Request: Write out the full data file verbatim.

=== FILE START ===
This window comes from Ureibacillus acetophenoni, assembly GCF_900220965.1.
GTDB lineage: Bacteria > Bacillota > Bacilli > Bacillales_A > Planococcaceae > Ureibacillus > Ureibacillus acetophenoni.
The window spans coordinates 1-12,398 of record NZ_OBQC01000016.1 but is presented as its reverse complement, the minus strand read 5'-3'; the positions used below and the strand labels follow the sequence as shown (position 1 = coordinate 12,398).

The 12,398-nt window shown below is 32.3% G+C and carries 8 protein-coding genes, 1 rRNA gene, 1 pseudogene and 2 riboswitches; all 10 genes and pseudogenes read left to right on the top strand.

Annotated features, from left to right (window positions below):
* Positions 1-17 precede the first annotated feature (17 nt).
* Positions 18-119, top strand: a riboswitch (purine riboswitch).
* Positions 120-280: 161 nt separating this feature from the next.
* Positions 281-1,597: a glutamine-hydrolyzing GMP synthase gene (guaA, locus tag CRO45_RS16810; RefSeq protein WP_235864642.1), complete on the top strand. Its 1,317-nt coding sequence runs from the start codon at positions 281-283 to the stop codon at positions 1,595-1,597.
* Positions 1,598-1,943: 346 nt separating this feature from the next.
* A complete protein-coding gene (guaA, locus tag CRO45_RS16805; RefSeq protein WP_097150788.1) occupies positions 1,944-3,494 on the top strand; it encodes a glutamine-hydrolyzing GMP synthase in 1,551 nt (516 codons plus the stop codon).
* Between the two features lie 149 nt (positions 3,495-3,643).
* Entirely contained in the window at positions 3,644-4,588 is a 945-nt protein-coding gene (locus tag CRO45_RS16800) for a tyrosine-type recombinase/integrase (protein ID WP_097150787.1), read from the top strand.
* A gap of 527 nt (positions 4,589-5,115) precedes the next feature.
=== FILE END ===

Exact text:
This window comes from Ureibacillus acetophenoni, assembly GCF_900220965.1.
GTDB lineage: Bacteria > Bacillota > Bacilli > Bacillales_A > Planococcaceae > Ureibacillus > Ureibacillus acetophenoni.
The window spans coordinates 1-12,398 of record NZ_OBQC01000016.1 but is presented as its reverse complement, the minus strand read 5'-3'; the positions used below and the strand labels follow the sequence as shown (position 1 = coordinate 12,398).

The 12,398-nt window shown below is 32.3% G+C and carries 8 protein-coding genes, 1 rRNA gene, 1 pseudogene and 2 riboswitches; all 10 genes and pseudogenes read left to right on the top strand.

Annotated features, from left to right (window positions below):
* Positions 1-17 precede the first annotated feature (17 nt).
* Positions 18-119, top strand: a riboswitch (purine riboswitch).
* Positions 120-280: 161 nt separating this feature from the next.
* Positions 281-1,597: a glutamine-hydrolyzing GMP synthase gene (guaA, locus tag CRO45_RS16810; RefSeq protein WP_235864642.1), complete on the top strand. Its 1,317-nt coding sequence runs from the start codon at positions 281-283 to the stop codon at positions 1,595-1,597.
* Positions 1,598-1,943: 346 nt separating this feature from the next.
* A complete protein-coding gene (guaA, locus tag CRO45_RS16805; RefSeq protein WP_097150788.1) occupies positions 1,944-3,494 on the top strand; it encodes a glutamine-hydrolyzing GMP synthase in 1,551 nt (516 codons plus the stop codon).
* Between the two features lie 149 nt (positions 3,495-3,643).
* Entirely contained in the window at positions 3,644-4,588 is a 945-nt protein-coding gene (locus tag CRO45_RS16800) for a tyrosine-type recombinase/integrase (protein ID WP_097150787.1), read from the top strand.
* A gap of 527 nt (positions 4,589-5,115) precedes the next feature.